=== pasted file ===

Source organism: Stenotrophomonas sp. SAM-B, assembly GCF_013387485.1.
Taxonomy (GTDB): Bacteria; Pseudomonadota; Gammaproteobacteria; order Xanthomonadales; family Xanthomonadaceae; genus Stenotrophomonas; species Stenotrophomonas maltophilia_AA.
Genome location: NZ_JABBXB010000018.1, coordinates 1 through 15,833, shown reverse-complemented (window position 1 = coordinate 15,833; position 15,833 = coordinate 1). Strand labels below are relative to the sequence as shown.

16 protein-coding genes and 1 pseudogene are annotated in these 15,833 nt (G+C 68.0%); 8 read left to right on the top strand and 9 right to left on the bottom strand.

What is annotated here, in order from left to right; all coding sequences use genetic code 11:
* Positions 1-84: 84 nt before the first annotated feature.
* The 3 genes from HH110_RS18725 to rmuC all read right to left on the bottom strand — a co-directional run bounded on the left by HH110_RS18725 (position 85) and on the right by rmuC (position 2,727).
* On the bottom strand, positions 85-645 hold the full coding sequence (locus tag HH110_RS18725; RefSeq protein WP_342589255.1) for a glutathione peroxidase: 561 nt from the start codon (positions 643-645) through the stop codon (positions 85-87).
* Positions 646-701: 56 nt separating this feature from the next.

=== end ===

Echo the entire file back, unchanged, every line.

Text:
Source organism: Stenotrophomonas sp. SAM-B, assembly GCF_013387485.1.
Taxonomy (GTDB): Bacteria; Pseudomonadota; Gammaproteobacteria; order Xanthomonadales; family Xanthomonadaceae; genus Stenotrophomonas; species Stenotrophomonas maltophilia_AA.
Genome location: NZ_JABBXB010000018.1, coordinates 1 through 15,833, shown reverse-complemented (window position 1 = coordinate 15,833; position 15,833 = coordinate 1). Strand labels below are relative to the sequence as shown.

16 protein-coding genes and 1 pseudogene are annotated in these 15,833 nt (G+C 68.0%); 8 read left to right on the top strand and 9 right to left on the bottom strand.

What is annotated here, in order from left to right; all coding sequences use genetic code 11:
* Positions 1-84: 84 nt before the first annotated feature.
* The 3 genes from HH110_RS18725 to rmuC all read right to left on the bottom strand — a co-directional run bounded on the left by HH110_RS18725 (position 85) and on the right by rmuC (position 2,727).
* On the bottom strand, positions 85-645 hold the full coding sequence (locus tag HH110_RS18725; RefSeq protein WP_342589255.1) for a glutathione peroxidase: 561 nt from the start codon (positions 643-645) through the stop codon (positions 85-87).
* Positions 646-701: 56 nt separating this feature from the next.